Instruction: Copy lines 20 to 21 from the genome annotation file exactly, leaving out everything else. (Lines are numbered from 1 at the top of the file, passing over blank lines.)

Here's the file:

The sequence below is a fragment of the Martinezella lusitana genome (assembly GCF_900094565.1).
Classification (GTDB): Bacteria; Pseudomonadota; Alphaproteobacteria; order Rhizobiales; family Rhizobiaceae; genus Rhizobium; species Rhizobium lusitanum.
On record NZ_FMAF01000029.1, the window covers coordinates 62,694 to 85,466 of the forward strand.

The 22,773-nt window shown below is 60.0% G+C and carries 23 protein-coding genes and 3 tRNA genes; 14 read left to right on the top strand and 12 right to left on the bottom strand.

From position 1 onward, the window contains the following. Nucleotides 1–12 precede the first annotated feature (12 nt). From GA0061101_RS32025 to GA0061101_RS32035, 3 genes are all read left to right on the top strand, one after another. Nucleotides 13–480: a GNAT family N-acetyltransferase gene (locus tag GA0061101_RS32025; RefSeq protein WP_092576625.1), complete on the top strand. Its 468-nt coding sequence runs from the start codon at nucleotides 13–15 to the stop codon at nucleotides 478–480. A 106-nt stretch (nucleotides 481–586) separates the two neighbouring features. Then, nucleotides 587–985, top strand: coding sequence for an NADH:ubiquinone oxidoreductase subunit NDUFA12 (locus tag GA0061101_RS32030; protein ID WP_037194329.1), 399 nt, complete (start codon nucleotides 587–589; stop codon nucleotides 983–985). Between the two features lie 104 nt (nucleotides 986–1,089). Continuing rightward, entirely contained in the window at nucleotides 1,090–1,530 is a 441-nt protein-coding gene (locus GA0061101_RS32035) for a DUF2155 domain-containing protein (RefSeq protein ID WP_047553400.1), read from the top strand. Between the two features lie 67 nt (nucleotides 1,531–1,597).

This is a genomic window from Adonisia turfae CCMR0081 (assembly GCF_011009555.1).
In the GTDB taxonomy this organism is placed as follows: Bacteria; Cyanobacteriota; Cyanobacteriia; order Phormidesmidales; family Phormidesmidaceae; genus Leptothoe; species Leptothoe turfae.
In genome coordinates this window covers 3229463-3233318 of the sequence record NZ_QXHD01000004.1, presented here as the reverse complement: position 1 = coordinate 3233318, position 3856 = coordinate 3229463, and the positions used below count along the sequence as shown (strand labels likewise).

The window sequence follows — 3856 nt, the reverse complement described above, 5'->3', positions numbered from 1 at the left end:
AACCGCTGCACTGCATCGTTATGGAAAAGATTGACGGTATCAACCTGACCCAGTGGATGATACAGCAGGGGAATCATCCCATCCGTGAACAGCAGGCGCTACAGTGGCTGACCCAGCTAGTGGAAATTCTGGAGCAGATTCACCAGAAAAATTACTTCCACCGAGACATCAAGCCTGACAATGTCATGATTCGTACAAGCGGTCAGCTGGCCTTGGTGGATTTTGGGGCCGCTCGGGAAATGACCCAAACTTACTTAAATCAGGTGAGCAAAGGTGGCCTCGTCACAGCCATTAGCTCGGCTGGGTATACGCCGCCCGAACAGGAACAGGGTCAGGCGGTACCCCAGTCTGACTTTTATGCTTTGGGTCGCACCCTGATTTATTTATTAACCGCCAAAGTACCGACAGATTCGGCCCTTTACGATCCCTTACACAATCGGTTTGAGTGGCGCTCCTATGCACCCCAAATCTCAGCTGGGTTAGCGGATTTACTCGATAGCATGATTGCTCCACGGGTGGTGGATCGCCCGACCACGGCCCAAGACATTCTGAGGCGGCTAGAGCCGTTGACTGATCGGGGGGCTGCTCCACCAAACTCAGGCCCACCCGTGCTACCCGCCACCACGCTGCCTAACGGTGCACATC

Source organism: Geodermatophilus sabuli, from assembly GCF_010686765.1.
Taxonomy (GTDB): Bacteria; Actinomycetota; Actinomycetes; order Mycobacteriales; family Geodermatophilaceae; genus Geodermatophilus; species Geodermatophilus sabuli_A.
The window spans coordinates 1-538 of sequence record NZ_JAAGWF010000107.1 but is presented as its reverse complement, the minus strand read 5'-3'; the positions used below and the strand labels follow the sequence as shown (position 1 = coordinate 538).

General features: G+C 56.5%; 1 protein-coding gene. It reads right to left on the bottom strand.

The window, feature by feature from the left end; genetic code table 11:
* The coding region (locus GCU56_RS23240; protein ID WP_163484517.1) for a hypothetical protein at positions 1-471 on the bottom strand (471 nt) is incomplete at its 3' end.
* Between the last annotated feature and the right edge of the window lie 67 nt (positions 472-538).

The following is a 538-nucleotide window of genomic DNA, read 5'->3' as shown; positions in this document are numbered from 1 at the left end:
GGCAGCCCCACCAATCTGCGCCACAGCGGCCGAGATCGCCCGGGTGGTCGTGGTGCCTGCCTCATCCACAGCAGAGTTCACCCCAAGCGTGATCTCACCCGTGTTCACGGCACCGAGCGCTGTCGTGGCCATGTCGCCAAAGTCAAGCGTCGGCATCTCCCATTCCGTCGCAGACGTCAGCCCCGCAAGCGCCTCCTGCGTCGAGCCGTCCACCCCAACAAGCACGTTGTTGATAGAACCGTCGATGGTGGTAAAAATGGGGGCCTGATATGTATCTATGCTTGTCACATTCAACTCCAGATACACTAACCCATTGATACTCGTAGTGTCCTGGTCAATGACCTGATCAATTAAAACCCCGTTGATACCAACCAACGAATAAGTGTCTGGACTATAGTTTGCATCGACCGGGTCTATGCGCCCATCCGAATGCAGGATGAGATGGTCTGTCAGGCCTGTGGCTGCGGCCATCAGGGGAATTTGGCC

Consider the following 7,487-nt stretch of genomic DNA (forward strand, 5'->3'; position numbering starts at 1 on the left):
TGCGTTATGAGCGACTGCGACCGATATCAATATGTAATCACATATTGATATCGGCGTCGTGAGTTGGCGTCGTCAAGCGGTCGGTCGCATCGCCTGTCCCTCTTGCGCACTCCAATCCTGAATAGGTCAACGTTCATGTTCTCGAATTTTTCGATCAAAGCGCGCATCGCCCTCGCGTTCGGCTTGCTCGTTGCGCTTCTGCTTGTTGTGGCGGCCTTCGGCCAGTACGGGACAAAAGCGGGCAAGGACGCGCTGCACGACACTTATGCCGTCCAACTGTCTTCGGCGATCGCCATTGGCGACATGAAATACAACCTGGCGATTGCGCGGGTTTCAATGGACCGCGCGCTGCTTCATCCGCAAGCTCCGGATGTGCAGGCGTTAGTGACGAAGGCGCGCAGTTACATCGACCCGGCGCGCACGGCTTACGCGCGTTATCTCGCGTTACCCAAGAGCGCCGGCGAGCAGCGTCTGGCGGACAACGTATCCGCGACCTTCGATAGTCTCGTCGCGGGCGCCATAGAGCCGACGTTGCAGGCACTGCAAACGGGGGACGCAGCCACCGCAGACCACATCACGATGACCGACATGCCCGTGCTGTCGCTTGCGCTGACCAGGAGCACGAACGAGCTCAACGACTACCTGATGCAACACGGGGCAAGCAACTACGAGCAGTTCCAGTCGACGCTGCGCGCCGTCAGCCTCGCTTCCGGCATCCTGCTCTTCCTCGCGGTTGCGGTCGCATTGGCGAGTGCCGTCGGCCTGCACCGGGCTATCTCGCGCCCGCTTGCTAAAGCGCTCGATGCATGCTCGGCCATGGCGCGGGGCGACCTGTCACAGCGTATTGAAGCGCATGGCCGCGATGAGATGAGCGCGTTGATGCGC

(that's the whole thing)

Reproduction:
Consider the following 7,487-nt stretch of genomic DNA (forward strand, 5'->3'; position numbering starts at 1 on the left):
TGCGTTATGAGCGACTGCGACCGATATCAATATGTAATCACATATTGATATCGGCGTCGTGAGTTGGCGTCGTCAAGCGGTCGGTCGCATCGCCTGTCCCTCTTGCGCACTCCAATCCTGAATAGGTCAACGTTCATGTTCTCGAATTTTTCGATCAAAGCGCGCATCGCCCTCGCGTTCGGCTTGCTCGTTGCGCTTCTGCTTGTTGTGGCGGCCTTCGGCCAGTACGGGACAAAAGCGGGCAAGGACGCGCTGCACGACACTTATGCCGTCCAACTGTCTTCGGCGATCGCCATTGGCGACATGAAATACAACCTGGCGATTGCGCGGGTTTCAATGGACCGCGCGCTGCTTCATCCGCAAGCTCCGGATGTGCAGGCGTTAGTGACGAAGGCGCGCAGTTACATCGACCCGGCGCGCACGGCTTACGCGCGTTATCTCGCGTTACCCAAGAGCGCCGGCGAGCAGCGTCTGGCGGACAACGTATCCGCGACCTTCGATAGTCTCGTCGCGGGCGCCATAGAGCCGACGTTGCAGGCACTGCAAACGGGGGACGCAGCCACCGCAGACCACATCACGATGACCGACATGCCCGTGCTGTCGCTTGCGCTGACCAGGAGCACGAACGAGCTCAACGACTACCTGATGCAACACGGGGCAAGCAACTACGAGCAGTTCCAGTCGACGCTGCGCGCCGTCAGCCTCGCTTCCGGCATCCTGCTCTTCCTCGCGGTTGCGGTCGCATTGGCGAGTGCCGTCGGCCTGCACCGGGCTATCTCGCGCCCGCTTGCTAAAGCGCTCGATGCATGCTCGGCCATGGCGCGGGGCGACCTGTCACAGCGTATTGAAGCGCATGGCCGCGATGAGATGAGCGCGTTGATGCGC